Left photo is the Altar in the Church of the Beatitudes. The church has a beautiful resonance and reverberation when music is being sung inside the chapel. In the left cabinet are the vestments donated by Pope Paul VI in 1964 when he celebrated mass here. Right cabinet has the vestments donated by Pope John Paul II in 2000 when he celebrated mass here.
The church was designed by Antonio Barluzzi and was completed in 1938. It commemorates Jesus’ “Sermon on the Mount” (Matthew 5–7) and more especially the Beatitudes (Matt 5:3–10). Italian sisters administer the property.
Left photo: there are eight walls, eight stained-glass windows, and the eight Beatitudes of Jesus Christ in the church. Right photo: a painting above the entrance into the Church of the Beatitudes.
“Blessed are the poor in spirit,
for theirs is the kingdom of heaven.
Blessed are they who mourn,
for they shall be comforted.
Blessed are the meek,
for they shall inherit the earth.
Blessed are they who hunger and thirst for righteousness,
for they shall be satisfied.
Blessed are the merciful,
for they shall obtain mercy.
Blessed are the pure of heart,
for they shall see God.
Blessed are the peacemakers,
for they shall be called children of God.
Blessed are they who are persecuted for the sake of righteousness,
for theirs is the kingdom of heaven.”
Gospel of St. Matthew 5:3-10
Left photo: Song book located in the Church of the Beatitudes. Right photo: view of the church from the garden area where we had mass.
Left: Our guide Rimon Makhlouf and Bishop James Wall discussing the remainder of the day’s plans. Middle left: Father Matthew Keller and Bishop James Wall researching John 21:1-25. Middle Right: Bishop James Wall reading John 21:1-25. I was getting ready to video the Bishop doing the reading when he asked to borrow my Ipad. What was I going to do? Tell the Bishop of our Diocese no? I don’t think so! Right: The statue of Jesus and Peter depicting Christ telling Peter to Feed My Sheep.
It was another amazing experience taking place. Here we were, listening to the Bishop read the Gospel of John, in the very same vicinity that the reading actually took place! It doesn’t get any better than that!
The Church of the Primacy of Peter is also sometimes known as Chapel of the Primacy; St. Peter’s Church. The initial structure of this Church was first laid in the fourth century. It is situated at the Sea of Galilee’s northwestern shore in Tabgha, Israel. The Church of the Primacy of Peter was constructed back in the fourth century to mark the order of Jesus to Peter. After having a breakfast comprising of loaves and fishes on Galilee’s shores, Jesus reinstated Peter with leadership and told him to feed his sheep.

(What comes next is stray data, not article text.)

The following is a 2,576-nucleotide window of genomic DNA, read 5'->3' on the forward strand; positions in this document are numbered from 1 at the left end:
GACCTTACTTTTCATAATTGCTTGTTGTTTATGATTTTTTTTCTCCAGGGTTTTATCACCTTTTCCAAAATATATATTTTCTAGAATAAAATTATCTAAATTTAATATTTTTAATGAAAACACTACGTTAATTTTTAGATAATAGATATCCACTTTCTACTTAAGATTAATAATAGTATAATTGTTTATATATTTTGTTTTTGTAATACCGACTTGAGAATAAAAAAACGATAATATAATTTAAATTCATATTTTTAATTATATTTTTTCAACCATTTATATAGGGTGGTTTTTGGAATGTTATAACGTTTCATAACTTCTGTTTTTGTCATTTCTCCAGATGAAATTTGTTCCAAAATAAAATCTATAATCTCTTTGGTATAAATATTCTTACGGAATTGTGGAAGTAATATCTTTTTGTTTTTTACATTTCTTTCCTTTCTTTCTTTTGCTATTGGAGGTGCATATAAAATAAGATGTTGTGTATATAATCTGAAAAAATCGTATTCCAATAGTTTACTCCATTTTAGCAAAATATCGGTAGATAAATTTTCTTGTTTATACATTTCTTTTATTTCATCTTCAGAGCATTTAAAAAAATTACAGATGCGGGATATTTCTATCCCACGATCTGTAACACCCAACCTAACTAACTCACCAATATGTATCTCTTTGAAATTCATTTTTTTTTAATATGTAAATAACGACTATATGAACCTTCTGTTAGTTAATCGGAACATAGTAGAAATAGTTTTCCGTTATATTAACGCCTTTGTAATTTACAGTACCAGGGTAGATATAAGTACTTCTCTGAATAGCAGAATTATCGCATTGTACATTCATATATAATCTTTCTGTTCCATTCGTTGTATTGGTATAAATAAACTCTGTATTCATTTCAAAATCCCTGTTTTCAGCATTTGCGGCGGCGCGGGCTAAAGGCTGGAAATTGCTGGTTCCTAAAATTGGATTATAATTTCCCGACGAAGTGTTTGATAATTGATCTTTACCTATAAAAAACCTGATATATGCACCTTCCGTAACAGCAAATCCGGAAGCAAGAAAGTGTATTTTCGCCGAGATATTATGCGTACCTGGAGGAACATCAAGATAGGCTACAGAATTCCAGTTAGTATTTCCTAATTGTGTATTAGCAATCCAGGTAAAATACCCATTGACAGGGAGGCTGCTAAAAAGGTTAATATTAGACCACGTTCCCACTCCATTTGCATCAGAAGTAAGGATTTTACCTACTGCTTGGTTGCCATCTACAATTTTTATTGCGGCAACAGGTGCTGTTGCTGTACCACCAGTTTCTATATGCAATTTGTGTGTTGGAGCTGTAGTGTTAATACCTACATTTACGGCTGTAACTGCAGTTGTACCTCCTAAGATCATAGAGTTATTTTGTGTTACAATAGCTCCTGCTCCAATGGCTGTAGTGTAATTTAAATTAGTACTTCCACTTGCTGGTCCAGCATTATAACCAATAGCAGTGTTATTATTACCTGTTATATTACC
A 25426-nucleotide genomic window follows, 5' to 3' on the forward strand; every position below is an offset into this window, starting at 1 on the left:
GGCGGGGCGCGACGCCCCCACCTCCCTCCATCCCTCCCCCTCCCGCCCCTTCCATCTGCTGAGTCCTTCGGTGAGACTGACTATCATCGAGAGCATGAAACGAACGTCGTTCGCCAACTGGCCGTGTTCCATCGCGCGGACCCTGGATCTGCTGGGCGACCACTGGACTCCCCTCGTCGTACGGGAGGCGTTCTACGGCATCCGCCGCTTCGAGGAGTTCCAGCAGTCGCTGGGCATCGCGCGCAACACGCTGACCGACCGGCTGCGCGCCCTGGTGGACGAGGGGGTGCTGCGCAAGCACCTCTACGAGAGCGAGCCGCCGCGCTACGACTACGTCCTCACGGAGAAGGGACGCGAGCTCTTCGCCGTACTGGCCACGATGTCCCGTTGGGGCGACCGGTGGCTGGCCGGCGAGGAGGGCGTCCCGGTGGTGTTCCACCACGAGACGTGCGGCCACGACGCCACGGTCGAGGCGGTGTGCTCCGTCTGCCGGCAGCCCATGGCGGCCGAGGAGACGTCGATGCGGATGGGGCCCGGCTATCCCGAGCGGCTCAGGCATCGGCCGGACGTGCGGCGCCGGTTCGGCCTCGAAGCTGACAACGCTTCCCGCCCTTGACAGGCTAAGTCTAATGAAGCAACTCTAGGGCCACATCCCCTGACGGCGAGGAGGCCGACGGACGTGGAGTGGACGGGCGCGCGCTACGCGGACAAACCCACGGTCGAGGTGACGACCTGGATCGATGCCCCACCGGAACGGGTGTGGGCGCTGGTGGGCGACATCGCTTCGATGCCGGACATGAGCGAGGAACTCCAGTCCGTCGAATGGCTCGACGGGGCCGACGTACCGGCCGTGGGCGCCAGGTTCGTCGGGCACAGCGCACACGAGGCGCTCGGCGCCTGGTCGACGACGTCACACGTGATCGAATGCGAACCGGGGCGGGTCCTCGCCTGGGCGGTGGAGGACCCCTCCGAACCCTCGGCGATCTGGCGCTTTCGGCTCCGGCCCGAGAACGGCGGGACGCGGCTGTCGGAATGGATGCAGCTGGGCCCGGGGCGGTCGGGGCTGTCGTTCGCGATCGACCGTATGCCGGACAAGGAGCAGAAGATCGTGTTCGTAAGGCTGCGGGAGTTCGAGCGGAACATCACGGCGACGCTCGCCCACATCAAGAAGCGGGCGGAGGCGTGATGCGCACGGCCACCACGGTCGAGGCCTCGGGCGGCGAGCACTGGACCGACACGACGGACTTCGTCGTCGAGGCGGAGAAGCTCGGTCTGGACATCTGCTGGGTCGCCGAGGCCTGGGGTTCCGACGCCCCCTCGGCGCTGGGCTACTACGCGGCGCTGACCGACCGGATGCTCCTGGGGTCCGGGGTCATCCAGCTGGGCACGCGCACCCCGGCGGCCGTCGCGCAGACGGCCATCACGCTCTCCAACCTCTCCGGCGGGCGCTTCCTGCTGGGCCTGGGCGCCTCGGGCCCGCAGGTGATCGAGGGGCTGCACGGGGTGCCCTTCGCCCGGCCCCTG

The church is built partially on a rock where traditions say Jesus may have been standing when Peter and some of the disciples were out in the water.
The inside of the church contains a projection of limestone rock in front of the present altar which is venerated as a “Mensa Christi”, Latin for table of Christ. According to tradition this is the spot where Jesus is said to have laid out a breakfast of bread and fish for the Apostles, and told Peter to “Feed my sheep” after the miraculous catch, the third time he appeared to them after his resurrection. It is disputed whether this table, or the one enshrined at the nearby Church of the Multiplication, is the one mentioned by the pilgrim Egeria in her narrative of the Holy Land circa 380.
Left: Outside of the Church of St. Peter’s Primacy looking out over the Sea of Galilee. Middle: Father Matthew Keller standing by the rock that tradition says Jesus was by or standing on when he saw Peter out on the water. Right: Believe it or not, there are still fish in the same place 2000 years later!
Left photo: These are the remains of the village of Capernaum. Capernaum was a Jewish village in the time of the Christ. It was apparently poor, since it was a Gentile centurion that built the community’s synagogue (Luke 7:5). The houses were humble and built of the local black basalt stone. Now predominantly an archaeological park, Capernaum was originally a fishing village inhabited continuously from the 1st century BC to the 13th century AD. As the first town encountered by travelers on the other side of the Jordan, it was equipped with a customs office and a small garrison overseen by a centurion.
Right photo: In 1990, the Franciscans built an unusually-shaped modern church over the site of St. Peter’s house. Hexagonal in shape and rather spaceship-like in appearance, it is elevated on pillars and has a glass floor, so that you can still see the original church below.
In March 2000, Pope John Paul II visited Capernaum during his visit to the Holy Land. The site remained virtually abandoned until the Franciscans bought the land in the late 19th century. They raised a fence to protect the site, planted palms and eucalyptus trees from Australia to create an oasis for pilgrims, and built a small harbor. Most of the early excavations (1905-26) and restorations were conducted by Franciscans. St. Peter’s House was discovered in 1968.
It is actually quite likely the room enshrined within the church of Capernaum is the house of Peter where Jesus stayed. This is supported primarily by evidence for very early reverence and public use of the house (mid-1st century), which would be difficult to explain otherwise. Moreover, the identification is not contradicted by anything found in the excavations and the evidence actually conforms quite closely to the biblical descriptions.
Left photo is a statue of St. Peter with Matthew Gospel Chapter 16, Verse 18 inscribed at the base. “Thou art Peter and upon this rock I will build My Church.”